Managing procedures

To ensure that all procedures are created in a consistent and correct manner, with consultation between all relevant parties, the method of preparing CAD/CAM/CAE procedures should be documented. It should define how procedures are initiated, developed, and controlled and could be considered a 'procedure for procedures'.

CAD/CAM/CAE procedures are usually prepared as flowcharts, rather than as narrative documents. The use of a flowchart simplifies the presentation of a procedure and helps to clarify the sequence of activities. It is easier to read than a text-based description, particularly when the logic offers many choices.

Procedure for procedures
The procedure should encompass the initiation, development, and control of all CAD/CAM/CAE procedures.

A 'procedure for procedures' should define the content and format of all controlled documents. The stages in a procedure's development should be specified and formalized, with the content and method of production specified at each stage. A separate index of status and applicability that can be updated independently of the controlling procedure simplifies the revision process.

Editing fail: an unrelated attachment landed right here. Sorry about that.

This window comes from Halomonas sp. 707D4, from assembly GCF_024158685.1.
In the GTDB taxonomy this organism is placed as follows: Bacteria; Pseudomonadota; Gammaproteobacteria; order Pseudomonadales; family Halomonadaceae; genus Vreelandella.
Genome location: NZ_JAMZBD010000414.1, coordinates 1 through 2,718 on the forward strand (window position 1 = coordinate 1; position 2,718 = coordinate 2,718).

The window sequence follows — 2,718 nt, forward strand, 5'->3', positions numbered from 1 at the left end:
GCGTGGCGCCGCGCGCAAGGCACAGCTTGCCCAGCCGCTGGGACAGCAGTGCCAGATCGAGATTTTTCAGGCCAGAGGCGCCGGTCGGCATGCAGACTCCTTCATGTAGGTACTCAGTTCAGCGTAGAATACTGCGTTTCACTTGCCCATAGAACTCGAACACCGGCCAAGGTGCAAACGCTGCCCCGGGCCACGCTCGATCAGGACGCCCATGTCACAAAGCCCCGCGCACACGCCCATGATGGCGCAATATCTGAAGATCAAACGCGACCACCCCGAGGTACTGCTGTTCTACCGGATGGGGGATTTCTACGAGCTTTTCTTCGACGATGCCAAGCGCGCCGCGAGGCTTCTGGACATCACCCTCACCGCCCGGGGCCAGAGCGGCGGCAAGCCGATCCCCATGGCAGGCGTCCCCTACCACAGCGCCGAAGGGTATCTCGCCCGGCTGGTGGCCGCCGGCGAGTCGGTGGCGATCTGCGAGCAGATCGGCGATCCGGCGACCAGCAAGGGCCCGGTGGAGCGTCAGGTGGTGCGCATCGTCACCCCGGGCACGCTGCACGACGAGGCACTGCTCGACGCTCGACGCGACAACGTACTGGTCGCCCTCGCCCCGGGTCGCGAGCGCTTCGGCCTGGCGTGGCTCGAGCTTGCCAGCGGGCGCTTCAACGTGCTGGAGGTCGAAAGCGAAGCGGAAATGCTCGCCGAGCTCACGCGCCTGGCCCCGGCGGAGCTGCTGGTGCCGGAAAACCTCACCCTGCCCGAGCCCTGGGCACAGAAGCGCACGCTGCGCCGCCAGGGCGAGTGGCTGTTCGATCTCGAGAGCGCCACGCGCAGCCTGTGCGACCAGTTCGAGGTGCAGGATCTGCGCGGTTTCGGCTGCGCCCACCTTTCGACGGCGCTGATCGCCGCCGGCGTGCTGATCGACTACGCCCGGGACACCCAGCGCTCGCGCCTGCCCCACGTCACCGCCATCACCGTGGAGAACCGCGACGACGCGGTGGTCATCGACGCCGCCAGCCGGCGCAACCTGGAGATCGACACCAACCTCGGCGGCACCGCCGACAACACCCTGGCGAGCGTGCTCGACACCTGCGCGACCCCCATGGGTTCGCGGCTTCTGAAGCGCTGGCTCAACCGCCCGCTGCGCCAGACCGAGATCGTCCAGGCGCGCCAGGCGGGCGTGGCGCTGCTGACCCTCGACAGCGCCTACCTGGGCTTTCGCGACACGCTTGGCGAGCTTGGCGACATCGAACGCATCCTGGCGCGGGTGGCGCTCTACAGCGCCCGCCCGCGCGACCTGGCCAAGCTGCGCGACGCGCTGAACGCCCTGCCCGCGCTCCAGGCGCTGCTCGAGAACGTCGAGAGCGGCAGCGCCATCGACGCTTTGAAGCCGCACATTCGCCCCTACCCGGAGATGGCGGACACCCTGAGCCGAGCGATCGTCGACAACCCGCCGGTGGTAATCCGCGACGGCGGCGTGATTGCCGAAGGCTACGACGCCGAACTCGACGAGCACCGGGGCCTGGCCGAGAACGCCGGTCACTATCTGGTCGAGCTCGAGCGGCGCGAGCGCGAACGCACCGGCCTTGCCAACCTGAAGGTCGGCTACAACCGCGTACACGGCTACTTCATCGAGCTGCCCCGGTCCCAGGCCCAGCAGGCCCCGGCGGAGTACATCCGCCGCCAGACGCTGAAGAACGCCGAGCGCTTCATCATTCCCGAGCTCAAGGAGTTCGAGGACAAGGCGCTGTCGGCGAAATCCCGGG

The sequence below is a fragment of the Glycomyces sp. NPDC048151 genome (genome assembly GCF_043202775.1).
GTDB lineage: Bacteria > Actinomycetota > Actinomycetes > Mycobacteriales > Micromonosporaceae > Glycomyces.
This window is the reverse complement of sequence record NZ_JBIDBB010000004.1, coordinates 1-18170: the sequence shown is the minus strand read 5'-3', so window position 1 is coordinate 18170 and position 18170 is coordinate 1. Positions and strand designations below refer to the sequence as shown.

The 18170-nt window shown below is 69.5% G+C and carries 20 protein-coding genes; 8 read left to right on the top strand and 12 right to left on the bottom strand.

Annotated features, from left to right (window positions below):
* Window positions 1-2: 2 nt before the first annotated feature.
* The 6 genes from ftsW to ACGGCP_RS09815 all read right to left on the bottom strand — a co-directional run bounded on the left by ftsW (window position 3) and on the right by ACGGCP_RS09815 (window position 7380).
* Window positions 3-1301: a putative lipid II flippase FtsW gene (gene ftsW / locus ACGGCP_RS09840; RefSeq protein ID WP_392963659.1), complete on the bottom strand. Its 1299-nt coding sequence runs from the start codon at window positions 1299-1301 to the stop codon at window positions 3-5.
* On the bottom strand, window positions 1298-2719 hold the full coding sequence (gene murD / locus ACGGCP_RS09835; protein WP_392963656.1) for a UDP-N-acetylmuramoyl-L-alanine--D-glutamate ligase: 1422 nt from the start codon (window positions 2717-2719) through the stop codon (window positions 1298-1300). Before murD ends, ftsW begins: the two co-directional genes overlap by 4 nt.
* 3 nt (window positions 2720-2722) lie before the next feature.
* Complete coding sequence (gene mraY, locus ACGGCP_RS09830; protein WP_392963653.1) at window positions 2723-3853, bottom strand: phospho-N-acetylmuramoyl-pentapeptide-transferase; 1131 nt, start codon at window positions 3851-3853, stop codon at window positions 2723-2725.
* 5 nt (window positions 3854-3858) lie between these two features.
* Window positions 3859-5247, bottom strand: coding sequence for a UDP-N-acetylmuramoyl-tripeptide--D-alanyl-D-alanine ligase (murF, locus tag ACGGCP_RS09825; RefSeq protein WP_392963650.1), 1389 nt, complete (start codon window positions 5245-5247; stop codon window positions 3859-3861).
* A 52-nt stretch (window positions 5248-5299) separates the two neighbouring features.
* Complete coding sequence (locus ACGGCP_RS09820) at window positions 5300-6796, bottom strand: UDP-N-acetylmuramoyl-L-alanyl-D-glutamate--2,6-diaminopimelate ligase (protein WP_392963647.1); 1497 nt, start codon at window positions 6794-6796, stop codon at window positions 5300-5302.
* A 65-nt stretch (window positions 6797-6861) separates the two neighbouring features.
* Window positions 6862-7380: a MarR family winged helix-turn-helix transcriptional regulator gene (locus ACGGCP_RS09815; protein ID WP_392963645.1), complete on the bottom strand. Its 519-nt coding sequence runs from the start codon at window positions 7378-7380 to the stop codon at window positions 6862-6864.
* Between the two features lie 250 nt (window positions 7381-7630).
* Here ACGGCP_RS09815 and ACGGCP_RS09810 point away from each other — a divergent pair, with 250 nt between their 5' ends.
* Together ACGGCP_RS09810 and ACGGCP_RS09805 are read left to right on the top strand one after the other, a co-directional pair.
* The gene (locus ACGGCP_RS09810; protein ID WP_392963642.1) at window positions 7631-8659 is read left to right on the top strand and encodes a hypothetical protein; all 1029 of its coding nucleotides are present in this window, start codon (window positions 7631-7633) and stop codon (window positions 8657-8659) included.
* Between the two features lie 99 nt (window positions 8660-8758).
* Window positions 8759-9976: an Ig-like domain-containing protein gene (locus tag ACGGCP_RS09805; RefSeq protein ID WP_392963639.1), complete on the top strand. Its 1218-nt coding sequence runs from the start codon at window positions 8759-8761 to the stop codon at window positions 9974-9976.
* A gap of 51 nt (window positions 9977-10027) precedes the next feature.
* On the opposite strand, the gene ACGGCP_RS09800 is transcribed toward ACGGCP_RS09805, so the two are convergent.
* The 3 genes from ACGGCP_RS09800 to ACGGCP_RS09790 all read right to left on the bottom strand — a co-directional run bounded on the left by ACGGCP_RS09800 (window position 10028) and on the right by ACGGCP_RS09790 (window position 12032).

• Conform to any existing company format
  • Include sections covering scope, purpose, application, responsibilities, reference documents, prerequisites, and training
  • Define how revisions are indicated in the body of the document
  • Include a change and status page
  • Use the future imperative tense (shall) when giving instructions
  • Define who is responsible for updating and circulating the documents
  • Consult widely on all interfaces
  • Prepare an outline and agree before developing the detail
  • Discuss and resolve all contentious issues
  • Identify any software or hardware requirements, preparing a statement of user requirements for estimation
  • Gain approval of the statement of user requirements
  • Develop the full procedure
  • Issue and circulate to all holders of any CAD/CAM/CAE procedures
  • Train all users in the procedure
  • Monitor the effectiveness of the procedure and revise as necessary

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Page last modified on February 11, 2000
Copyright 1999, 2000 by John Stark